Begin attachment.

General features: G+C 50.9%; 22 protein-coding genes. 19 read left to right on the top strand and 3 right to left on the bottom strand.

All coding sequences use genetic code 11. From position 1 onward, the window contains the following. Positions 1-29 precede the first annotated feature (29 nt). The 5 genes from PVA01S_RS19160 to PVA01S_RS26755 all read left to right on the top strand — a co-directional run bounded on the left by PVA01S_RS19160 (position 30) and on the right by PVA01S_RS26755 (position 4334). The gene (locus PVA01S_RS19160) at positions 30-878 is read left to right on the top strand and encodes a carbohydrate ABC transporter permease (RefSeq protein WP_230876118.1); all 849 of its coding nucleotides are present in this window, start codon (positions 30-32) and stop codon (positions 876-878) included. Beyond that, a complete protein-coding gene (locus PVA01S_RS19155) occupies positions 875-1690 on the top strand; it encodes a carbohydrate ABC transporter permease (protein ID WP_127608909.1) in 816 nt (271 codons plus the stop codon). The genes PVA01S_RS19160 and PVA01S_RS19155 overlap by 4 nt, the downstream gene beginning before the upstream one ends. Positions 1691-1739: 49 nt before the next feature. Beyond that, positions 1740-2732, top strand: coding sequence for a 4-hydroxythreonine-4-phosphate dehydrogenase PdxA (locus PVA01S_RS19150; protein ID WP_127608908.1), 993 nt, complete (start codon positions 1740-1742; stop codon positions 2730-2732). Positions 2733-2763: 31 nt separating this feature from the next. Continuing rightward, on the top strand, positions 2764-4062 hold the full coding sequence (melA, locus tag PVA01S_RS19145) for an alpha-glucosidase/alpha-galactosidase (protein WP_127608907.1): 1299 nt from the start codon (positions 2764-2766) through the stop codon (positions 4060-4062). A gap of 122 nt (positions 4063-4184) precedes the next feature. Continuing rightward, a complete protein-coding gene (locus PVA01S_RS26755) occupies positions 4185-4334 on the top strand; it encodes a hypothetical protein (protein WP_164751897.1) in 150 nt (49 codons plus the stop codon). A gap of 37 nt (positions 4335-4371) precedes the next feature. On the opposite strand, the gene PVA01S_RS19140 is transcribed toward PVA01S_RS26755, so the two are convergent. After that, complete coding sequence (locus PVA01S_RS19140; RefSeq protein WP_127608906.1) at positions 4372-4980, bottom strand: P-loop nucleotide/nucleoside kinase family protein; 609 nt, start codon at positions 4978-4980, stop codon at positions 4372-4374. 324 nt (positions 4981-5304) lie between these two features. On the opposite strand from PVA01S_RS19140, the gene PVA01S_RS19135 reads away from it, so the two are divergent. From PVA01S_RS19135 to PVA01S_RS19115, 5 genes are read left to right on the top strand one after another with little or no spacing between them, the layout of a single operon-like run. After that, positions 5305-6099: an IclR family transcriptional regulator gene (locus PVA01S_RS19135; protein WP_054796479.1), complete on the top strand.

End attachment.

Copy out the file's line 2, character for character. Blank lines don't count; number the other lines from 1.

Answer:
All coding sequences use genetic code 11. From position 1 onward, the window contains the following. Positions 1-29 precede the first annotated feature (29 nt). The 5 genes from PVA01S_RS19160 to PVA01S_RS26755 all read left to right on the top strand — a co-directional run bounded on the left by PVA01S_RS19160 (position 30) and on the right by PVA01S_RS26755 (position 4334). The gene (locus PVA01S_RS19160) at positions 30-878 is read left to right on the top strand and encodes a carbohydrate ABC transporter permease (RefSeq protein WP_230876118.1); all 849 of its coding nucleotides are present in this window, start codon (positions 30-32) and stop codon (positions 876-878) included. Beyond that, a complete protein-coding gene (locus PVA01S_RS19155) occupies positions 875-1690 on the top strand; it encodes a carbohydrate ABC transporter permease (protein ID WP_127608909.1) in 816 nt (271 codons plus the stop codon). The genes PVA01S_RS19160 and PVA01S_RS19155 overlap by 4 nt, the downstream gene beginning before the upstream one ends. Positions 1691-1739: 49 nt before the next feature. Beyond that, positions 1740-2732, top strand: coding sequence for a 4-hydroxythreonine-4-phosphate dehydrogenase PdxA (locus PVA01S_RS19150; protein ID WP_127608908.1), 993 nt, complete (start codon positions 1740-1742; stop codon positions 2730-2732). Positions 2733-2763: 31 nt separating this feature from the next. Continuing rightward, on the top strand, positions 2764-4062 hold the full coding sequence (melA, locus tag PVA01S_RS19145) for an alpha-glucosidase/alpha-galactosidase (protein WP_127608907.1): 1299 nt from the start codon (positions 2764-2766) through the stop codon (positions 4060-4062). A gap of 122 nt (positions 4063-4184) precedes the next feature. Continuing rightward, a complete protein-coding gene (locus PVA01S_RS26755) occupies positions 4185-4334 on the top strand; it encodes a hypothetical protein (protein WP_164751897.1) in 150 nt (49 codons plus the stop codon). A gap of 37 nt (positions 4335-4371) precedes the next feature. On the opposite strand, the gene PVA01S_RS19140 is transcribed toward PVA01S_RS26755, so the two are convergent. After that, complete coding sequence (locus PVA01S_RS19140; RefSeq protein WP_127608906.1) at positions 4372-4980, bottom strand: P-loop nucleotide/nucleoside kinase family protein; 609 nt, start codon at positions 4978-4980, stop codon at positions 4372-4374. 324 nt (positions 4981-5304) lie between these two features. On the opposite strand from PVA01S_RS19140, the gene PVA01S_RS19135 reads away from it, so the two are divergent. From PVA01S_RS19135 to PVA01S_RS19115, 5 genes are read left to right on the top strand one after another with little or no spacing between them, the layout of a single operon-like run. After that, positions 5305-6099: an IclR family transcriptional regulator gene (locus PVA01S_RS19135; protein WP_054796479.1), complete on the top strand.